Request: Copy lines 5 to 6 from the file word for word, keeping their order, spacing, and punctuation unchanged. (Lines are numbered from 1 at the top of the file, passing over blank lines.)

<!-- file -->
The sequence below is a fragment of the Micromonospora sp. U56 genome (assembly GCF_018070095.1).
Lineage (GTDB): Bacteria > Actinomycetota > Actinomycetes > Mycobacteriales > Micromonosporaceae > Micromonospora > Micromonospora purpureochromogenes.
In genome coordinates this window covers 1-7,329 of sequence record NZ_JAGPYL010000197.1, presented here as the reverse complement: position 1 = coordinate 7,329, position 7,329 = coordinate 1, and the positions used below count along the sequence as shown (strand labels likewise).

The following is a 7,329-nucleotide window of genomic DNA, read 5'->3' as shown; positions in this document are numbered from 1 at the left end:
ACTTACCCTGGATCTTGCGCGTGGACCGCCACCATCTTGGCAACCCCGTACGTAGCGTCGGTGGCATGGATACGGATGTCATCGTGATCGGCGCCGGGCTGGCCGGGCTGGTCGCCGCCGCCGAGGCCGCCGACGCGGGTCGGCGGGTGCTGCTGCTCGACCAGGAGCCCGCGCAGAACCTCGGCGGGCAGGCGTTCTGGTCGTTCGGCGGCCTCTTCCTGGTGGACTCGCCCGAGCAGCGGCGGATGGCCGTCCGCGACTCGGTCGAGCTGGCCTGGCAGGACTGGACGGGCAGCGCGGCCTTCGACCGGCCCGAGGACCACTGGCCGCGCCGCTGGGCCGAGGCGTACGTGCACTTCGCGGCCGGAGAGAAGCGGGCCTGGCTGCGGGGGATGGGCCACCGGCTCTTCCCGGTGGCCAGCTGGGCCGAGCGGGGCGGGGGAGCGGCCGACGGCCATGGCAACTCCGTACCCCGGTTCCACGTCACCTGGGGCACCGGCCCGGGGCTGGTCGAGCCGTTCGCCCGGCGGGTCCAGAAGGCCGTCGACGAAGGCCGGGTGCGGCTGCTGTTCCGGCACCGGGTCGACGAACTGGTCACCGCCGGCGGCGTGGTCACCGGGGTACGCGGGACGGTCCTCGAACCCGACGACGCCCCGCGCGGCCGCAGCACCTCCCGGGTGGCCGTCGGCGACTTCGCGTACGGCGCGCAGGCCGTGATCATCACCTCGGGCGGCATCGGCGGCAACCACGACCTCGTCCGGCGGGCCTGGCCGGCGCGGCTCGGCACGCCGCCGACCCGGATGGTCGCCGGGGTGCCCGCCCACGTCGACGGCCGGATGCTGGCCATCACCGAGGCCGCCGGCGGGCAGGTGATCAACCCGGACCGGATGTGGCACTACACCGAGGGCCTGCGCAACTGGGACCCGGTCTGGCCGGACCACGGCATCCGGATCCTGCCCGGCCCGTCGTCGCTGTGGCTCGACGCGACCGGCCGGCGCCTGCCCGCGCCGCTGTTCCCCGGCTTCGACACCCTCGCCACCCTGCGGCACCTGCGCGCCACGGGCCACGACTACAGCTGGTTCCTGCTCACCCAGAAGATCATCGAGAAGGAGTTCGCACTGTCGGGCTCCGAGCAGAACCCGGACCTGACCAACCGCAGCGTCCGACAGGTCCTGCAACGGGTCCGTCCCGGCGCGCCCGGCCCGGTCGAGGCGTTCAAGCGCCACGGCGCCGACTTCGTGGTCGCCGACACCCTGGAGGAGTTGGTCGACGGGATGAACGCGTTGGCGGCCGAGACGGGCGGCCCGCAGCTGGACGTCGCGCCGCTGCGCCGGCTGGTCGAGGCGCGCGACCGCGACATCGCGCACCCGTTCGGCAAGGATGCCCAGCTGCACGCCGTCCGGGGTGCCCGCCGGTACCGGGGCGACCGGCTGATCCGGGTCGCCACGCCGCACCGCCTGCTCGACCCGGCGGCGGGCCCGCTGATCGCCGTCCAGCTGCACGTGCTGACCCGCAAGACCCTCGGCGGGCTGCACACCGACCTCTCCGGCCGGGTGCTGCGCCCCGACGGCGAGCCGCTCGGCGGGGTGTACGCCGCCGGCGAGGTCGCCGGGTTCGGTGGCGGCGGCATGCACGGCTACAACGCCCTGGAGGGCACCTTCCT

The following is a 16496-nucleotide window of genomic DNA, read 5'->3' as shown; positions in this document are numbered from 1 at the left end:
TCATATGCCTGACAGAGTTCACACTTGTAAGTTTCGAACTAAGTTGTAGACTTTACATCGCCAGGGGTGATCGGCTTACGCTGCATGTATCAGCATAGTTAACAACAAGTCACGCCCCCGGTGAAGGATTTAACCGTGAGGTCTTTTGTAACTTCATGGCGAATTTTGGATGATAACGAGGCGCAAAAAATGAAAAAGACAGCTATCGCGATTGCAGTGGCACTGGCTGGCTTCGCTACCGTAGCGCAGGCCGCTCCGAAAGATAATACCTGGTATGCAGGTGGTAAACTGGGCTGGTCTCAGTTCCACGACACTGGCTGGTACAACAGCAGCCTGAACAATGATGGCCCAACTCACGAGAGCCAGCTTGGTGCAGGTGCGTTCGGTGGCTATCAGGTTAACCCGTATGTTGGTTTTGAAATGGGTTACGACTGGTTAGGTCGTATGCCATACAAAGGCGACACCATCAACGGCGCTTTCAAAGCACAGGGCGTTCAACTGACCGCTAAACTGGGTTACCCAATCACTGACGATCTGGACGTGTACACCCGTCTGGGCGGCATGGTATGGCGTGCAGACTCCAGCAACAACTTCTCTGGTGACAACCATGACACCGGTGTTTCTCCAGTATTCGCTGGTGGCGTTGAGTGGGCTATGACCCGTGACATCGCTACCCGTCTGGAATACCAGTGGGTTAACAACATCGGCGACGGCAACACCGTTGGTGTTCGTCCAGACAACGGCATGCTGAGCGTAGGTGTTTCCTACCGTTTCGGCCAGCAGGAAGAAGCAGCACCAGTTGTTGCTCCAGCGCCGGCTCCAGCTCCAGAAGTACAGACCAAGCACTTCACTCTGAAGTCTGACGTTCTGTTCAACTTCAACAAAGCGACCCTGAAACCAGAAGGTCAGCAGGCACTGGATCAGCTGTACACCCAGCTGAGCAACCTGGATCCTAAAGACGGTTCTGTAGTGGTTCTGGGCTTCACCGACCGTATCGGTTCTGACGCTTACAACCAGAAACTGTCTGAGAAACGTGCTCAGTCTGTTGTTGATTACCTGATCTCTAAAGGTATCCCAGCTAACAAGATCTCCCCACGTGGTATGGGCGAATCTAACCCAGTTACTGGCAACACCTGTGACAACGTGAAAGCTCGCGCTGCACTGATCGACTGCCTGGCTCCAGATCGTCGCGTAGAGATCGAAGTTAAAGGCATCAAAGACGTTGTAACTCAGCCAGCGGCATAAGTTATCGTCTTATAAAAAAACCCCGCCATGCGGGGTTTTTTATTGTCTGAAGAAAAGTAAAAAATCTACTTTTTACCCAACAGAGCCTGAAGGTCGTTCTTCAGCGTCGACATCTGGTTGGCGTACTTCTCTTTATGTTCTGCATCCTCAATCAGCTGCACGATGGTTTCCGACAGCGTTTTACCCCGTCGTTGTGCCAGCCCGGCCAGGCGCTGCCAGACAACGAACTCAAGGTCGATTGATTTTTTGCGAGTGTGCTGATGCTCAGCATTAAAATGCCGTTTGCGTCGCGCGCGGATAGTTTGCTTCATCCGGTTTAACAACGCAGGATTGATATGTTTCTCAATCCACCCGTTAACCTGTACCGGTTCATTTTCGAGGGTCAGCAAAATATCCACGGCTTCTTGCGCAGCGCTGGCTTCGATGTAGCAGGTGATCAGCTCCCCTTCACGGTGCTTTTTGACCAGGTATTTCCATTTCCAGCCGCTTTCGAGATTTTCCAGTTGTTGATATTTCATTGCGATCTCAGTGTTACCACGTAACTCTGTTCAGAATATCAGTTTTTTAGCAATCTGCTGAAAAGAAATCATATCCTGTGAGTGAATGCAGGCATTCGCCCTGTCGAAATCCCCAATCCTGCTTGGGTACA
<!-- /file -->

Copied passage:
ACTTACCCTGGATCTTGCGCGTGGACCGCCACCATCTTGGCAACCCCGTACGTAGCGTCGGTGGCATGGATACGGATGTCATCGTGATCGGCGCCGGGCTGGCCGGGCTGGTCGCCGCCGCCGAGGCCGCCGACGCGGGTCGGCGGGTGCTGCTGCTCGACCAGGAGCCCGCGCAGAACCTCGGCGGGCAGGCGTTCTGGTCGTTCGGCGGCCTCTTCCTGGTGGACTCGCCCGAGCAGCGGCGGATGGCCGTCCGCGACTCGGTCGAGCTGGCCTGGCAGGACTGGACGGGCAGCGCGGCCTTCGACCGGCCCGAGGACCACTGGCCGCGCCGCTGGGCCGAGGCGTACGTGCACTTCGCGGCCGGAGAGAAGCGGGCCTGGCTGCGGGGGATGGGCCACCGGCTCTTCCCGGTGGCCAGCTGGGCCGAGCGGGGCGGGGGAGCGGCCGACGGCCATGGCAACTCCGTACCCCGGTTCCACGTCACCTGGGGCACCGGCCCGGGGCTGGTCGAGCCGTTCGCCCGGCGGGTCCAGAAGGCCGTCGACGAAGGCCGGGTGCGGCTGCTGTTCCGGCACCGGGTCGACGAACTGGTCACCGCCGGCGGCGTGGTCACCGGGGTACGCGGGACGGTCCTCGAACCCGACGACGCCCCGCGCGGCCGCAGCACCTCCCGGGTGGCCGTCGGCGACTTCGCGTACGGCGCGCAGGCCGTGATCATCACCTCGGGCGGCATCGGCGGCAACCACGACCTCGTCCGGCGGGCCTGGCCGGCGCGGCTCGGCACGCCGCCGACCCGGATGGTCGCCGGGGTGCCCGCCCACGTCGACGGCCGGATGCTGGCCATCACCGAGGCCGCCGGCGGGCAGGTGATCAACCCGGACCGGATGTGGCACTACACCGAGGGCCTGCGCAACTGGGACCCGGTCTGGCCGGACCACGGCATCCGGATCCTGCCCGGCCCGTCGTCGCTGTGGCTCGACGCGACCGGCCGGCGCCTGCCCGCGCCGCTGTTCCCCGGCTTCGACACCCTCGCCACCCTGCGGCACCTGCGCGCCACGGGCCACGACTACAGCTGGTTCCTGCTCACCCAGAAGATCATCGAGAAGGAGTTCGCACTGTCGGGCTCCGAGCAGAACCCGGACCTGACCAACCGCAGCGTCCGACAGGTCCTGCAACGGGTCCGTCCCGGCGCGCCCGGCCCGGTCGAGGCGTTCAAGCGCCACGGCGCCGACTTCGTGGTCGCCGACACCCTGGAGGAGTTGGTCGACGGGATGAACGCGTTGGCGGCCGAGACGGGCGGCCCGCAGCTGGACGTCGCGCCGCTGCGCCGGCTGGTCGAGGCGCGCGACCGCGACATCGCGCACCCGTTCGGCAAGGATGCCCAGCTGCACGCCGTCCGGGGTGCCCGCCGGTACCGGGGCGACCGGCTGATCCGGGTCGCCACGCCGCACCGCCTGCTCGACCCGGCGGCGGGCCCGCTGATCGCCGTCCAGCTGCACGTGCTGACCCGCAAGACCCTCGGCGGGCTGCACACCGACCTCTCCGGCCGGGTGCTGCGCCCCGACGGCGAGCCGCTCGGCGGGGTGTACGCCGCCGGCGAGGTCGCCGGGTTCGGTGGCGGCGGCATGCACGGCTACAACGCCCTGGAGGGCACCTTCCT

The following is a 16496-nucleotide window of genomic DNA, read 5'->3' as shown; positions in this document are numbered from 1 at the left end: